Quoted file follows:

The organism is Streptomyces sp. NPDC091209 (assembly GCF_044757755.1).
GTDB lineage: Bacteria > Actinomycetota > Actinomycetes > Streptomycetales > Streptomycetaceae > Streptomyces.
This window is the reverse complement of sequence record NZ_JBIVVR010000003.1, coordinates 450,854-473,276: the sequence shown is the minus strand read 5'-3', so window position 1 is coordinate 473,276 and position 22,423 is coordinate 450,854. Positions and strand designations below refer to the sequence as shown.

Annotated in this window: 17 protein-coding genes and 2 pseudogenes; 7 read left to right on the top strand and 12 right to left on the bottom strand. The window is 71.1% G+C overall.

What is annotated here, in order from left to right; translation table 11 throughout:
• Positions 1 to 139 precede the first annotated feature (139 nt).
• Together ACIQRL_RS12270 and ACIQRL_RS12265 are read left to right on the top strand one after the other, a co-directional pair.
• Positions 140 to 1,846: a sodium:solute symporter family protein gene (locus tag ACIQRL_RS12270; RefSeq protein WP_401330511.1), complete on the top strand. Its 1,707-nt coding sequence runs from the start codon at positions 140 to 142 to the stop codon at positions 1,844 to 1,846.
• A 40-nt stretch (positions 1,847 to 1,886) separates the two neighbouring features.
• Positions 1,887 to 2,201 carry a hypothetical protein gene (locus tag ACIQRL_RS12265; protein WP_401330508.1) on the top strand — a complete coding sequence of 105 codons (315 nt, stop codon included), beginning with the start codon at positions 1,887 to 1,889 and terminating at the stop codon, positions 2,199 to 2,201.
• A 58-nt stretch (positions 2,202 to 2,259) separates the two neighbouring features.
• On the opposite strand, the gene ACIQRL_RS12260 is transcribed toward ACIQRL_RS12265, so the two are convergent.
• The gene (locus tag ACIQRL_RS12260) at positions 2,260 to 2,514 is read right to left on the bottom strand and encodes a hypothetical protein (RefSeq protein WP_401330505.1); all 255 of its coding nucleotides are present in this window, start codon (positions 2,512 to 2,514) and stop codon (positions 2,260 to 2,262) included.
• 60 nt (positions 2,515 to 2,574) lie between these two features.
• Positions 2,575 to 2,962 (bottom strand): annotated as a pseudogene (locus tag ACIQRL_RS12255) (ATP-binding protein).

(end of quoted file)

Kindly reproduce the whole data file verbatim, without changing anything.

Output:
The organism is Streptomyces sp. NPDC091209 (assembly GCF_044757755.1).
GTDB lineage: Bacteria > Actinomycetota > Actinomycetes > Streptomycetales > Streptomycetaceae > Streptomyces.
This window is the reverse complement of sequence record NZ_JBIVVR010000003.1, coordinates 450,854-473,276: the sequence shown is the minus strand read 5'-3', so window position 1 is coordinate 473,276 and position 22,423 is coordinate 450,854. Positions and strand designations below refer to the sequence as shown.

Annotated in this window: 17 protein-coding genes and 2 pseudogenes; 7 read left to right on the top strand and 12 right to left on the bottom strand. The window is 71.1% G+C overall.

What is annotated here, in order from left to right; translation table 11 throughout:
• Positions 1 to 139 precede the first annotated feature (139 nt).
• Together ACIQRL_RS12270 and ACIQRL_RS12265 are read left to right on the top strand one after the other, a co-directional pair.
• Positions 140 to 1,846: a sodium:solute symporter family protein gene (locus tag ACIQRL_RS12270; RefSeq protein WP_401330511.1), complete on the top strand. Its 1,707-nt coding sequence runs from the start codon at positions 140 to 142 to the stop codon at positions 1,844 to 1,846.
• A 40-nt stretch (positions 1,847 to 1,886) separates the two neighbouring features.
• Positions 1,887 to 2,201 carry a hypothetical protein gene (locus tag ACIQRL_RS12265; protein WP_401330508.1) on the top strand — a complete coding sequence of 105 codons (315 nt, stop codon included), beginning with the start codon at positions 1,887 to 1,889 and terminating at the stop codon, positions 2,199 to 2,201.
• A 58-nt stretch (positions 2,202 to 2,259) separates the two neighbouring features.
• On the opposite strand, the gene ACIQRL_RS12260 is transcribed toward ACIQRL_RS12265, so the two are convergent.
• The gene (locus tag ACIQRL_RS12260) at positions 2,260 to 2,514 is read right to left on the bottom strand and encodes a hypothetical protein (RefSeq protein WP_401330505.1); all 255 of its coding nucleotides are present in this window, start codon (positions 2,512 to 2,514) and stop codon (positions 2,260 to 2,262) included.
• 60 nt (positions 2,515 to 2,574) lie between these two features.
• Positions 2,575 to 2,962 (bottom strand): annotated as a pseudogene (locus tag ACIQRL_RS12255) (ATP-binding protein).